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Paravalvular Leak

A leaky heart valve, or paravalvular leak, can develop in people who have undergone valve replacement surgery. It occurs when there is space between the replacement valve and normal heart tissue, allowing blood to leak out.

A paravalvular leak is most common in people who have had a mitral valve replacement, though it can also occur in the tricuspid or aortic valves.

Paravalvular Leak Symptoms

If you have undergone valve replacement surgery and then have symptoms of heart failure, your physician will check for a paravalvular leak. Heart failure symptoms include:

  • Chest pain
  • Difficulty breathing
  • Dizziness
  • Fatigue
  • Rapid heart beat
  • Swelling in the feet and legs
  • Unexplained weight gain

If a leak is minor, it may cause hemolytic anemia. Hemolytic anemia means the red blood cells are being destroyed and the body cannot replace them quickly enough.

Symptoms of hemolytic anemia include:

  • Confusion
  • Dizziness
  • Enlarged liver and spleen
  • Extremely pale skin
  • Fatigue
  • Fever
  • Heart murmur
  • Increased heart rate (tachycardia)
  • Jaundice (yellowish eyes, mouth and skin)
  • Weakness

Paravalvular Leak Diagnosis

Echocardiography (echo) can diagnose paravalvular disease. Echocardiography is a noninvasive imaging exam that uses sound waves to assess the health of the heart.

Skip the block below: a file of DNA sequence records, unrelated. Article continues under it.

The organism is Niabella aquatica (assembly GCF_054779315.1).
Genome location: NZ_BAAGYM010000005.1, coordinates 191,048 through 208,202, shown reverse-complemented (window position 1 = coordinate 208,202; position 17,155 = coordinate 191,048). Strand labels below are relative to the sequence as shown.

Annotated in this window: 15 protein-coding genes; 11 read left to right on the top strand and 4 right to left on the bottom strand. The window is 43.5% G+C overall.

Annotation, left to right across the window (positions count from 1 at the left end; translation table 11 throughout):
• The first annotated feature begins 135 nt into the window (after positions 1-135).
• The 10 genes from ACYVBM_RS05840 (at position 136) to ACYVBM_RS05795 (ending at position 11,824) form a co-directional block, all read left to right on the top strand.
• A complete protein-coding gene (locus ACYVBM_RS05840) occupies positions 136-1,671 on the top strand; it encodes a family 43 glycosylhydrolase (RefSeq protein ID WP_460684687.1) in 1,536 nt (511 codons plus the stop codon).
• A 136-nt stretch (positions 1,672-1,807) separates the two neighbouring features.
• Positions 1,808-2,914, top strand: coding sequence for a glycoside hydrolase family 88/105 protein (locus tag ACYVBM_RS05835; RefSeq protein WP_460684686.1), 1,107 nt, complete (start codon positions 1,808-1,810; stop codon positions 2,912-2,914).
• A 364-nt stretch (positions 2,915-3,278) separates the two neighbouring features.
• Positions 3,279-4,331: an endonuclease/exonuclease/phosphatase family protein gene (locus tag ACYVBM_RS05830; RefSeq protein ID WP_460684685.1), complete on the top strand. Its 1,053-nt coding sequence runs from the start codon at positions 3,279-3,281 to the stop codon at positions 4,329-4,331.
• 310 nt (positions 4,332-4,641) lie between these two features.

Paravalvular Leak Causes and Risk Factors

The most common risk factors for a paravalvular leak are:

  • Valve replacement surgery
  • Endocarditis, a bacterial infection of the heart
  • Having significant calcification, or buildup, on the ring around the valve (valve annulus)
  • Undergoing multiple valve replacement surgeries for the same valve

Paravalvular Leak Treatments

Medication can often treat minor leaks, but larger leaks may require a minimally invasive procedure performed by an interventional cardiologist in the cardiac catheterization lab.

During a paravalvular leak closure procedure, an interventional cardiologist will insert a catheter into a vein or artery in the groin area, guide it to the heart and place a closure to plug the leak.

Learn More

To learn more about paravalvular leak treatment, call our Structural Heart Program Coordinator at 864-560-8133.

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